I will create expectations for pitchers with fewer innings pitched and convert my findings to a WAR measure that may serve as a middle-ground between fWAR and rWAR.  I also stumbled on a potentially significant relationship between pick-off attempts and strand rates that may work its way into future formulas.



Print This Post

Cleveland native, University of Minnesota Law School alum, grand slam enthusiast and the last of the hardcore troubadours.


Sort by:   newest | oldest | most voted
Beni
Guest
Beni

Fascinating article, thanks for putting this together.

Glenn DuPaul
Guest

You need to test whether the components you are adding in (rPM, rSB, etc.) are significant. Obviously the more factors you throw in the model the higher the overall correlation. However, if they’re not adding significant predictive value then there is no reason to put them in your model. When you keep adding predictors you’ll artificially inflate the correlation without actually doing a better job of explaining or predicting.. For instance, if you look at the start of your MBRAT, it looks remarkably like my pFiP equation (http://www.hardballtimes.com/main/article/more-on-standard-deviation-and-era-estimators/):

20*HR + 10*BB – 10*K/TBF + 4.60

And I”m sure the correlation between pFIP and MBRAT would be very close despite using way less factors.

You would also need to test this equation out of sample, as you’re actually explaining future runs with MBRAT rather than predicting it. If you use the entire population and do not test outside of it, you’ll risk overfittting your model.

Dan Rozenson
Guest
Dan Rozenson

Glenn is right. Overfit is a risk if you use an explanatory formula for prediction. I’m also cautious of using LD%, which is more volatile than GB%.

Glenn DuPaul
Guest

I may have come off as a little too harsh in my original comment. I really do like the idea. Cueto’s ability to keep runners from stealing is actually absurd. No one runs on him, he picks people off and when they run they get caught. I do believe he deserves credit for that in his run prevention ability.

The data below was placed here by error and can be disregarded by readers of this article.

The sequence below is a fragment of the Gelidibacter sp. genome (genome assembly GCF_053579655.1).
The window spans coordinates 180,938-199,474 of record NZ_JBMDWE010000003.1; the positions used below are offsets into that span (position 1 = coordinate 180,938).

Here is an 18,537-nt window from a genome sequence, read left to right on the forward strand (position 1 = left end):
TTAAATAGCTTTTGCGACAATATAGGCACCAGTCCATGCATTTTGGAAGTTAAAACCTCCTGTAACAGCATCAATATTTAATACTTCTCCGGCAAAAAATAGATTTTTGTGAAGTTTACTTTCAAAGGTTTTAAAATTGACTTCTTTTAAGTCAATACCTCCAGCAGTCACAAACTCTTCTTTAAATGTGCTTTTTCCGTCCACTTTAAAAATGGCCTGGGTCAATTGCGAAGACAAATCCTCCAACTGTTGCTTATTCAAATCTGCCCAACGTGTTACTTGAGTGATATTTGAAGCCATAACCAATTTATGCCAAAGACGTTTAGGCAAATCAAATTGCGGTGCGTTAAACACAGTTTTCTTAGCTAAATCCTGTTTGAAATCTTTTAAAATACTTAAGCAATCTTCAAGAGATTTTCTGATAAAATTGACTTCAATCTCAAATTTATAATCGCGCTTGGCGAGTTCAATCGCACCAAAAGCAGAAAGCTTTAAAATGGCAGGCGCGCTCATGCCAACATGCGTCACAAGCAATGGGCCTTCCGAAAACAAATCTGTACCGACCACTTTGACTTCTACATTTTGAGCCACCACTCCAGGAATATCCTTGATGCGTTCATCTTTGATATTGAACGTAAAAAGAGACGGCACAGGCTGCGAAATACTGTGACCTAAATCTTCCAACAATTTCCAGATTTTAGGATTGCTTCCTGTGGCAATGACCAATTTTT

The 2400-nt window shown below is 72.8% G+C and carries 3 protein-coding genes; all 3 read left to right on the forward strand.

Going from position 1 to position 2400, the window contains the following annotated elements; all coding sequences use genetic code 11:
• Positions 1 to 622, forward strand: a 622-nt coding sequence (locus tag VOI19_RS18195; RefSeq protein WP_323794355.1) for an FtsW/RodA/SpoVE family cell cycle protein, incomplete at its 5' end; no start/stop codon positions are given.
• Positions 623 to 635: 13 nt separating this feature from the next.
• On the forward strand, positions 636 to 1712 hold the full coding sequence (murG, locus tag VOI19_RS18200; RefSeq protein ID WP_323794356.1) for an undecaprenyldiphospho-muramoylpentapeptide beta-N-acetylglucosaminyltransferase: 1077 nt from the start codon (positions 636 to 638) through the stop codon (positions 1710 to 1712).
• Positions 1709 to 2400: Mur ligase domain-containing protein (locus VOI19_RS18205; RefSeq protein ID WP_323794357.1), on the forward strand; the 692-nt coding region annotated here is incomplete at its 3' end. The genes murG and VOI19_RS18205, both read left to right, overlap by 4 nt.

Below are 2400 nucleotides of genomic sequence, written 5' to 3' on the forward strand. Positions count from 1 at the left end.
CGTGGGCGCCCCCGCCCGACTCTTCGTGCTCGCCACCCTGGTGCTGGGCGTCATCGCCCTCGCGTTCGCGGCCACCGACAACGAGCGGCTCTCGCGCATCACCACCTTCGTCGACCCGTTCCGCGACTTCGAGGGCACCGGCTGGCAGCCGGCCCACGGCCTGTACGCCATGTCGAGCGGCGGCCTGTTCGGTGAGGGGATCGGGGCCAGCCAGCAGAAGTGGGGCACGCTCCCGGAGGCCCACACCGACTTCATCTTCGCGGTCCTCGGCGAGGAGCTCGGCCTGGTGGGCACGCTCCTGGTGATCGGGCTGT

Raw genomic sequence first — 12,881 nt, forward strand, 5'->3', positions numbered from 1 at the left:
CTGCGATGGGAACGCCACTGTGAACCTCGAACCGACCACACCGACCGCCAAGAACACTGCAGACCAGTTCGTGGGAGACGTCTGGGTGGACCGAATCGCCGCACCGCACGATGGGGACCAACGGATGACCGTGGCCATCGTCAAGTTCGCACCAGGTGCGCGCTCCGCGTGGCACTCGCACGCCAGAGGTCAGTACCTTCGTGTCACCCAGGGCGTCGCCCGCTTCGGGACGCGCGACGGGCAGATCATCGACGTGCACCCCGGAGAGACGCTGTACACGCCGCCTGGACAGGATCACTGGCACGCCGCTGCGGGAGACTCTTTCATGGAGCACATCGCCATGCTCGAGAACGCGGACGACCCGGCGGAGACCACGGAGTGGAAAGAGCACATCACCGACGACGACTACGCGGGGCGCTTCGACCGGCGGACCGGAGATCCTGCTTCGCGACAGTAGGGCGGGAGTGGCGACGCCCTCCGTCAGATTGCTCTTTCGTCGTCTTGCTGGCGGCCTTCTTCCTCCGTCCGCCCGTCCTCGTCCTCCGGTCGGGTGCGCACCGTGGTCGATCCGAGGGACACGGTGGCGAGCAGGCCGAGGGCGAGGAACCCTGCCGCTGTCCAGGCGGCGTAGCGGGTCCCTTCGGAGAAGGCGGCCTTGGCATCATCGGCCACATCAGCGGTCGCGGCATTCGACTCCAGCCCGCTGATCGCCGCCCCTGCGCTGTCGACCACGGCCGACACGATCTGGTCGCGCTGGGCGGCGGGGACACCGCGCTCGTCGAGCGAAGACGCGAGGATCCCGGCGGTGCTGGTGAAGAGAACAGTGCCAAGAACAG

The same can be said for Buehrle’s defensive. Defensive Runs Saved for pitchers is a very real thing and they also deserve credit for it. I think MBRAT is a really good starting point, I just think the overall model could be improved if you split the sample instead of using the entirety of 2003-12.

Keep up the good work!

Tom Glavine
Guest
Tom Glavine

Brilliant work Mr. Greenlee. As the poster boy for FIP overachievers, it is perhaps no coincidence that I was also one of the best fielders to ever take the mound.

Glenn DuPaul
Guest

Greenlee,

Again great work and I figured that you had found p-values that were less than .05 for the predictors that you left, I just was not sure because you didn’t explicitly say it in the piece.

You still run the risk of an overfit even if you only have significant predictors though. The weights for the coefficients of all of the estimators you tested (well at least of SIERA, xFIP and FIP) were tested out of sample rather than being fit specifically for this sample; which inflates MBRAT’s correlation.

I know you would like to use as much of the sample as possible, but I can almost promise you that using 4-5 seasons will be a big enough sample to find similar weights, and that your six predictors will still be significant in those seasons. Once you do that you can test the correlation on the other four-five seasons. If MBRAT comes out ahead of SIERA, xFIP, FIP, pFIP, etc. Then you’ll know that this new estimator may, in fact, be the way to go.

I really like the first effort and like I said a pitcher’s defense and ability to control the running game do have an effect on their ERA/and future ERA.

Keep up the good work

BrianK384
Member
BrianK384